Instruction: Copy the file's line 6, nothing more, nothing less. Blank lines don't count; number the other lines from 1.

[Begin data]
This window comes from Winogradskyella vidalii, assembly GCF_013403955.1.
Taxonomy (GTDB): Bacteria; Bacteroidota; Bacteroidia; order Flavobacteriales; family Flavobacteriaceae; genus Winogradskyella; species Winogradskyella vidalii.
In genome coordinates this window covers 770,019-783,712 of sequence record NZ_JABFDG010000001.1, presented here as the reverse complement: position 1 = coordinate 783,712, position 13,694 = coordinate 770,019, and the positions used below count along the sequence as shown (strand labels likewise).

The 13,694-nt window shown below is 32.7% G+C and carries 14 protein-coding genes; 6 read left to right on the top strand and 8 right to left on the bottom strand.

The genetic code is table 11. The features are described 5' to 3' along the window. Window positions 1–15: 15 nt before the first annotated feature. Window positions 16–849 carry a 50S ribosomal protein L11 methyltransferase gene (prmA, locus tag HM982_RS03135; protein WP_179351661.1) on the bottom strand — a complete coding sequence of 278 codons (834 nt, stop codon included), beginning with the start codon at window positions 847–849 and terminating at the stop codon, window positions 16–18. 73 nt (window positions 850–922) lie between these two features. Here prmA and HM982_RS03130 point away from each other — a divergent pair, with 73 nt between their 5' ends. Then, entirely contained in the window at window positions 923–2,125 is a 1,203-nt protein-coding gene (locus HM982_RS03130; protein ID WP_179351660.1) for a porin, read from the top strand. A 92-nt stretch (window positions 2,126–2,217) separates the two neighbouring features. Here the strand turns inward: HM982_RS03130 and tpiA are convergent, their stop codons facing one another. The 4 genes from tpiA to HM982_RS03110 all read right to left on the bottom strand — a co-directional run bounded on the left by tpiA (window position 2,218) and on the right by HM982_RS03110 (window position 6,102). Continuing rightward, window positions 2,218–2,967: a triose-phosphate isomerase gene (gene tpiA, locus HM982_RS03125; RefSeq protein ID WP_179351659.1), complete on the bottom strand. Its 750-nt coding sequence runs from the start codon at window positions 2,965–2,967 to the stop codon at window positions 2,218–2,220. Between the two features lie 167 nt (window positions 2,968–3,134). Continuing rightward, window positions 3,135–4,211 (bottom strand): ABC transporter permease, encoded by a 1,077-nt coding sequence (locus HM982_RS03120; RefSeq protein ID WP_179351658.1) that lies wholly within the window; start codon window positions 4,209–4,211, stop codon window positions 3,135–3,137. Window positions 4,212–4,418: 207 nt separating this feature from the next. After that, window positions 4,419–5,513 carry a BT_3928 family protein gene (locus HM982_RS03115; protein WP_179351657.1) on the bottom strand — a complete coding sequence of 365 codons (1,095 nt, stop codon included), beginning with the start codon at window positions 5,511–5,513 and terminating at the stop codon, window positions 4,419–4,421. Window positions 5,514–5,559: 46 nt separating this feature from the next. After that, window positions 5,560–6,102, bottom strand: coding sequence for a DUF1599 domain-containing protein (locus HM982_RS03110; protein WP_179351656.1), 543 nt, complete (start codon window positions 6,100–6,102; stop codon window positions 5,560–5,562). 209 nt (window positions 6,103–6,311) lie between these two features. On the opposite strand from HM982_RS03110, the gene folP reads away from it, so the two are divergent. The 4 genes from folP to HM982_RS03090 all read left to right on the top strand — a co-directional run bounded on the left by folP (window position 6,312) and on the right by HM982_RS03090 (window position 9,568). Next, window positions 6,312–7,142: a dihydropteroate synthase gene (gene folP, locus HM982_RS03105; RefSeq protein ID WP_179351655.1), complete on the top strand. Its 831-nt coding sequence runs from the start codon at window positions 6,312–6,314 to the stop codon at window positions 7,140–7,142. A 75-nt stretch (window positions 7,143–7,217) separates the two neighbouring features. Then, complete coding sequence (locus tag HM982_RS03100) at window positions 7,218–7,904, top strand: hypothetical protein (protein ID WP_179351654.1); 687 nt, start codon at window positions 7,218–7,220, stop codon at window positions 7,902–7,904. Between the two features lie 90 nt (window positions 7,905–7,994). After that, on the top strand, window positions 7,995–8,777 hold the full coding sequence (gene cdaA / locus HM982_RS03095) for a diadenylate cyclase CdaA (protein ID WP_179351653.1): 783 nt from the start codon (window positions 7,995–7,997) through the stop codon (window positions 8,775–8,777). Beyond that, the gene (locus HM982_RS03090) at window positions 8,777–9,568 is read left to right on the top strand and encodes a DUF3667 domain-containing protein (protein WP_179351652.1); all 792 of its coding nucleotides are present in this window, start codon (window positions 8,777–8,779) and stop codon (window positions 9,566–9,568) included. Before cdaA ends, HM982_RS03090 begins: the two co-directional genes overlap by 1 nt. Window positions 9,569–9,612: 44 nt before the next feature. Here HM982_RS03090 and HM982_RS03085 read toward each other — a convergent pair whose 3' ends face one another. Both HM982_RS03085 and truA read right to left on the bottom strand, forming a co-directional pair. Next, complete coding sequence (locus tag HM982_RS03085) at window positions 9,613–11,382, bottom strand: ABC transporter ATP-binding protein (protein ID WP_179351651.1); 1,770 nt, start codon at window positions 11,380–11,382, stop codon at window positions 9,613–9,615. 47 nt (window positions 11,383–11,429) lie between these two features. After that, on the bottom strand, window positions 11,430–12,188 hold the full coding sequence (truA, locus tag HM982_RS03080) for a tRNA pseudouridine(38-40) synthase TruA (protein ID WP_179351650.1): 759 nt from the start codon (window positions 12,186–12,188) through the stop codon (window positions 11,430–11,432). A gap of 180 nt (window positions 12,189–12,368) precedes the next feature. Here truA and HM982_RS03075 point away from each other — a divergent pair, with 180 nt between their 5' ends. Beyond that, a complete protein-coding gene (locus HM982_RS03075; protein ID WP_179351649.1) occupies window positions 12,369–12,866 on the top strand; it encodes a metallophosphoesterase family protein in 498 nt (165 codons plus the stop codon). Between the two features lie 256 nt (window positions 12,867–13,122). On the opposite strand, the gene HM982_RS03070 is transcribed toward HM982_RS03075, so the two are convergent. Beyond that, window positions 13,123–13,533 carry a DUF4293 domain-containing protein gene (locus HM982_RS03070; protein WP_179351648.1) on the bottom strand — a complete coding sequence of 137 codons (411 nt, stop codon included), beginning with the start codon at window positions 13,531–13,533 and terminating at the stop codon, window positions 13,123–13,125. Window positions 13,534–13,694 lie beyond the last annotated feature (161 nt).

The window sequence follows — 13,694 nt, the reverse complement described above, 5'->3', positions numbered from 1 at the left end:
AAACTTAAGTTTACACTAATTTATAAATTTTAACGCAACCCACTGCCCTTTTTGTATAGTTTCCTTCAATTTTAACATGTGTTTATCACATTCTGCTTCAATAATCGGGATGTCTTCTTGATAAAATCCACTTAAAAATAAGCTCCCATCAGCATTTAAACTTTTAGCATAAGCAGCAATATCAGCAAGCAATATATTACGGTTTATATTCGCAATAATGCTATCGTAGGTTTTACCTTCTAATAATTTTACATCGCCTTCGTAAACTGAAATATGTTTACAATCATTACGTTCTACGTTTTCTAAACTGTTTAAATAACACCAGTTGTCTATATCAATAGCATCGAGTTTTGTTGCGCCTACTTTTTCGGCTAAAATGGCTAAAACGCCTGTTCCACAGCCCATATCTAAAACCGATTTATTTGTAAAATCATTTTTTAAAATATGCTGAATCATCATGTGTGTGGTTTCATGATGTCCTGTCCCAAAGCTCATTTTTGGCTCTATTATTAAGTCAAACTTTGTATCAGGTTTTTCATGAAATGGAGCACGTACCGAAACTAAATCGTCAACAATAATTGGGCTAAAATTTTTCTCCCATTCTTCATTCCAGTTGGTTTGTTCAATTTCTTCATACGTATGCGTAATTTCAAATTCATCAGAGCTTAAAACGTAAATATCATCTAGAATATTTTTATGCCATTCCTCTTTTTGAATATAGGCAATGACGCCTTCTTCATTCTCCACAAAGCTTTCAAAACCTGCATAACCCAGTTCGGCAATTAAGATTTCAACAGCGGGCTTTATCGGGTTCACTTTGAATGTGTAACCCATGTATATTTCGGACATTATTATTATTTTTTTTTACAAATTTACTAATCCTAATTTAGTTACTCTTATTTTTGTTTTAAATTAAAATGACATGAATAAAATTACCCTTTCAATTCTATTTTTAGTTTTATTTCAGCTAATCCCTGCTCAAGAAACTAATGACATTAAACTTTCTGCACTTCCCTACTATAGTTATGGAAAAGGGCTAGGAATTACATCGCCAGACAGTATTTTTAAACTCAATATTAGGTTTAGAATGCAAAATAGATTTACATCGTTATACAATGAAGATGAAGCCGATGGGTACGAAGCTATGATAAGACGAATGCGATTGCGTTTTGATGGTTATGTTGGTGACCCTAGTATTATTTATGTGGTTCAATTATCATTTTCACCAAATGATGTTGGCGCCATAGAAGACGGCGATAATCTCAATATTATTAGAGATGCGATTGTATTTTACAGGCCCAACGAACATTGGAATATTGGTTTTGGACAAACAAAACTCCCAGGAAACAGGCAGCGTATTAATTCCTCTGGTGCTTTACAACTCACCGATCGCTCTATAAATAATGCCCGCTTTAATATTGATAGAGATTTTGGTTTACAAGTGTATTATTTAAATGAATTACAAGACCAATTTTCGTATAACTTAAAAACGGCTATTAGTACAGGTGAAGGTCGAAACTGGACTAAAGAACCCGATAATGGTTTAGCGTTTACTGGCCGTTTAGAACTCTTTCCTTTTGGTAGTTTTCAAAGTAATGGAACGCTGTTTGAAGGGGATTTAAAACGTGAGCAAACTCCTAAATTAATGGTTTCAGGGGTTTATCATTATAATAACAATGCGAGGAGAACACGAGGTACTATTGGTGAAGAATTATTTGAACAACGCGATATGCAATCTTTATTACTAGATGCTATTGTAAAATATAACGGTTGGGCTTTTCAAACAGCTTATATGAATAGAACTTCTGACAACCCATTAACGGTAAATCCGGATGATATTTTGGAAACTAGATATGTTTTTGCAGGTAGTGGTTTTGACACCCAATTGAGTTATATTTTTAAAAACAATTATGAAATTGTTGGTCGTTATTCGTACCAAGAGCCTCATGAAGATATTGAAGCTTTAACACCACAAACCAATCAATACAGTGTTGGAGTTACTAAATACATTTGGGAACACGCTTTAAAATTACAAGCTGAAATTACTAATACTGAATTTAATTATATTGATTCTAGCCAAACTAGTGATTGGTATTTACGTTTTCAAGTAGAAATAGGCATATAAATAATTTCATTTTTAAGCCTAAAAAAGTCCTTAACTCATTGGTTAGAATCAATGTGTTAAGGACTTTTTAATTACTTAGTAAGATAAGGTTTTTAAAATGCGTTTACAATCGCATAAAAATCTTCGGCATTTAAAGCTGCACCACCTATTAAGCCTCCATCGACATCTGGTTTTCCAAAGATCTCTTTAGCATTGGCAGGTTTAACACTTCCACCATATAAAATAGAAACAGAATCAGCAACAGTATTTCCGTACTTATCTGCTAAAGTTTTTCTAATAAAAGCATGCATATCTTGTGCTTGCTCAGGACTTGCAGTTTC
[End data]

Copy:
The window sequence follows — 13,694 nt, the reverse complement described above, 5'->3', positions numbered from 1 at the left end: